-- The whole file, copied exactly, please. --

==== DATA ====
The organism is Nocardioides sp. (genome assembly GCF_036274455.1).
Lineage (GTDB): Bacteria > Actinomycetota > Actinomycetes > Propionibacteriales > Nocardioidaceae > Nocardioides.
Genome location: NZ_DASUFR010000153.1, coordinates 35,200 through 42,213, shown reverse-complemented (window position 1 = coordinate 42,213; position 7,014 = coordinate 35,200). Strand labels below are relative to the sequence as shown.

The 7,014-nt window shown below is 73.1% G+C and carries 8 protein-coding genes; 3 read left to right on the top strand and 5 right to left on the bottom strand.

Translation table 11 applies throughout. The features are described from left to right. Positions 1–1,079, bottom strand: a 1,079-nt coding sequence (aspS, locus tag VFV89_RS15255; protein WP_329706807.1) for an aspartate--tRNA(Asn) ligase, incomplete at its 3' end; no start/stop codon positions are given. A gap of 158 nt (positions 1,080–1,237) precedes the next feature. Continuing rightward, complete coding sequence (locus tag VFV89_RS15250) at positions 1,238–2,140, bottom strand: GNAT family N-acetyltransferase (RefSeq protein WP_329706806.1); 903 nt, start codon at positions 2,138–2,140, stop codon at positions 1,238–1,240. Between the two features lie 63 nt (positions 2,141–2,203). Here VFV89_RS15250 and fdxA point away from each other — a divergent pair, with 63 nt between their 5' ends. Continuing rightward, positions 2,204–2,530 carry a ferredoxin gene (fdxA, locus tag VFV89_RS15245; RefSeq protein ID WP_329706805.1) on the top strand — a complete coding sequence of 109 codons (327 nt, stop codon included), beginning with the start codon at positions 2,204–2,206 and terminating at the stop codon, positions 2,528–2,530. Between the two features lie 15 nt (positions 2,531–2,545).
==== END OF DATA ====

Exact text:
The organism is Nocardioides sp. (genome assembly GCF_036274455.1).
Lineage (GTDB): Bacteria > Actinomycetota > Actinomycetes > Propionibacteriales > Nocardioidaceae > Nocardioides.
Genome location: NZ_DASUFR010000153.1, coordinates 35,200 through 42,213, shown reverse-complemented (window position 1 = coordinate 42,213; position 7,014 = coordinate 35,200). Strand labels below are relative to the sequence as shown.

The 7,014-nt window shown below is 73.1% G+C and carries 8 protein-coding genes; 3 read left to right on the top strand and 5 right to left on the bottom strand.

Translation table 11 applies throughout. The features are described from left to right. Positions 1–1,079, bottom strand: a 1,079-nt coding sequence (aspS, locus tag VFV89_RS15255; protein WP_329706807.1) for an aspartate--tRNA(Asn) ligase, incomplete at its 3' end; no start/stop codon positions are given. A gap of 158 nt (positions 1,080–1,237) precedes the next feature. Continuing rightward, complete coding sequence (locus tag VFV89_RS15250) at positions 1,238–2,140, bottom strand: GNAT family N-acetyltransferase (RefSeq protein WP_329706806.1); 903 nt, start codon at positions 2,138–2,140, stop codon at positions 1,238–1,240. Between the two features lie 63 nt (positions 2,141–2,203). Here VFV89_RS15250 and fdxA point away from each other — a divergent pair, with 63 nt between their 5' ends. Continuing rightward, positions 2,204–2,530 carry a ferredoxin gene (fdxA, locus tag VFV89_RS15245; RefSeq protein ID WP_329706805.1) on the top strand — a complete coding sequence of 109 codons (327 nt, stop codon included), beginning with the start codon at positions 2,204–2,206 and terminating at the stop codon, positions 2,528–2,530. Between the two features lie 15 nt (positions 2,531–2,545).